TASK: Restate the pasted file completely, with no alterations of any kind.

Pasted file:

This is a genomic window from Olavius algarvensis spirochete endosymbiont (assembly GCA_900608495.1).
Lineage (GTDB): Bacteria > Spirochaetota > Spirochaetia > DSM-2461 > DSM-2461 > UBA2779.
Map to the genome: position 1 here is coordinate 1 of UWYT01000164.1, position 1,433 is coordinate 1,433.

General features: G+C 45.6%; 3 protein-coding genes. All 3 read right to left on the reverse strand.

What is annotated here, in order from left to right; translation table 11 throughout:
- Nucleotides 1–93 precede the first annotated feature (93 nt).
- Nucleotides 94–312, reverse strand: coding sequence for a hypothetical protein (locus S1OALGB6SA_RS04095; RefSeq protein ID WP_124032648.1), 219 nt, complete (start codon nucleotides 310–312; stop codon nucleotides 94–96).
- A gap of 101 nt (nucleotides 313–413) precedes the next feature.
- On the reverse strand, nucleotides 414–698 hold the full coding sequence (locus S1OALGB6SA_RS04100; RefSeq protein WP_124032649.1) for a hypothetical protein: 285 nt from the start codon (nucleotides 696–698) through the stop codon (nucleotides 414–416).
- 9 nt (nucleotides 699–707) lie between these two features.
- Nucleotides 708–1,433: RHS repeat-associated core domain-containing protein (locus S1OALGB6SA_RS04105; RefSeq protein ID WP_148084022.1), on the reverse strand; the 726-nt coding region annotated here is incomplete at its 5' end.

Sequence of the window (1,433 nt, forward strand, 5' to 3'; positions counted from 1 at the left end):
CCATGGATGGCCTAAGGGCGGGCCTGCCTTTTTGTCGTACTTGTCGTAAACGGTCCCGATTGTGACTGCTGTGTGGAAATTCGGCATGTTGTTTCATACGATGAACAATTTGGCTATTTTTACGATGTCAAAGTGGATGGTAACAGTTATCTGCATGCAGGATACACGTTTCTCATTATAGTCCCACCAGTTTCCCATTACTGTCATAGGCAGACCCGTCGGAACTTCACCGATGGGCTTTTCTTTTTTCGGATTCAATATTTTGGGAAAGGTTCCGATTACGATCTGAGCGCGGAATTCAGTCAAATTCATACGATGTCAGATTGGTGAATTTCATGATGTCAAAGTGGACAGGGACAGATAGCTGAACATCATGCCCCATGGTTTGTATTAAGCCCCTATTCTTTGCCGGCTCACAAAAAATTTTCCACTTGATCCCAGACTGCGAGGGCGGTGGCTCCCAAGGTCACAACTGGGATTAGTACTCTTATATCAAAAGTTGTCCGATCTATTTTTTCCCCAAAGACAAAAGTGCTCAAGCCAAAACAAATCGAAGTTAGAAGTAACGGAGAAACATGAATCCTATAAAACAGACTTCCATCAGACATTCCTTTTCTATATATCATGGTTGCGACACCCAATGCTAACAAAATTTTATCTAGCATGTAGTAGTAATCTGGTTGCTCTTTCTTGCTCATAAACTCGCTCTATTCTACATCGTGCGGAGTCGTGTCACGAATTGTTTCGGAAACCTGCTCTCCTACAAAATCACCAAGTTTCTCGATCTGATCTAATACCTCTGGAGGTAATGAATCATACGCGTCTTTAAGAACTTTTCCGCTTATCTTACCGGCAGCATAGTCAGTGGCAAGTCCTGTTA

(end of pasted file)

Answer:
This is a genomic window from Olavius algarvensis spirochete endosymbiont (assembly GCA_900608495.1).
Lineage (GTDB): Bacteria > Spirochaetota > Spirochaetia > DSM-2461 > DSM-2461 > UBA2779.
Map to the genome: position 1 here is coordinate 1 of UWYT01000164.1, position 1,433 is coordinate 1,433.

General features: G+C 45.6%; 3 protein-coding genes. All 3 read right to left on the reverse strand.

What is annotated here, in order from left to right; translation table 11 throughout:
- Nucleotides 1–93 precede the first annotated feature (93 nt).
- Nucleotides 94–312, reverse strand: coding sequence for a hypothetical protein (locus S1OALGB6SA_RS04095; RefSeq protein ID WP_124032648.1), 219 nt, complete (start codon nucleotides 310–312; stop codon nucleotides 94–96).
- A gap of 101 nt (nucleotides 313–413) precedes the next feature.
- On the reverse strand, nucleotides 414–698 hold the full coding sequence (locus S1OALGB6SA_RS04100; RefSeq protein WP_124032649.1) for a hypothetical protein: 285 nt from the start codon (nucleotides 696–698) through the stop codon (nucleotides 414–416).
- 9 nt (nucleotides 699–707) lie between these two features.
- Nucleotides 708–1,433: RHS repeat-associated core domain-containing protein (locus S1OALGB6SA_RS04105; RefSeq protein ID WP_148084022.1), on the reverse strand; the 726-nt coding region annotated here is incomplete at its 5' end.

Sequence of the window (1,433 nt, forward strand, 5' to 3'; positions counted from 1 at the left end):
CCATGGATGGCCTAAGGGCGGGCCTGCCTTTTTGTCGTACTTGTCGTAAACGGTCCCGATTGTGACTGCTGTGTGGAAATTCGGCATGTTGTTTCATACGATGAACAATTTGGCTATTTTTACGATGTCAAAGTGGATGGTAACAGTTATCTGCATGCAGGATACACGTTTCTCATTATAGTCCCACCAGTTTCCCATTACTGTCATAGGCAGACCCGTCGGAACTTCACCGATGGGCTTTTCTTTTTTCGGATTCAATATTTTGGGAAAGGTTCCGATTACGATCTGAGCGCGGAATTCAGTCAAATTCATACGATGTCAGATTGGTGAATTTCATGATGTCAAAGTGGACAGGGACAGATAGCTGAACATCATGCCCCATGGTTTGTATTAAGCCCCTATTCTTTGCCGGCTCACAAAAAATTTTCCACTTGATCCCAGACTGCGAGGGCGGTGGCTCCCAAGGTCACAACTGGGATTAGTACTCTTATATCAAAAGTTGTCCGATCTATTTTTTCCCCAAAGACAAAAGTGCTCAAGCCAAAACAAATCGAAGTTAGAAGTAACGGAGAAACATGAATCCTATAAAACAGACTTCCATCAGACATTCCTTTTCTATATATCATGGTTGCGACACCCAATGCTAACAAAATTTTATCTAGCATGTAGTAGTAATCTGGTTGCTCTTTCTTGCTCATAAACTCGCTCTATTCTACATCGTGCGGAGTCGTGTCACGAATTGTTTCGGAAACCTGCTCTCCTACAAAATCACCAAGTTTCTCGATCTGATCTAATACCTCTGGAGGTAATGAATCATACGCGTCTTTAAGAACTTTTCCGCTTATCTTACCGGCAGCATAGTCAGTGGCAAGTCCTGTTA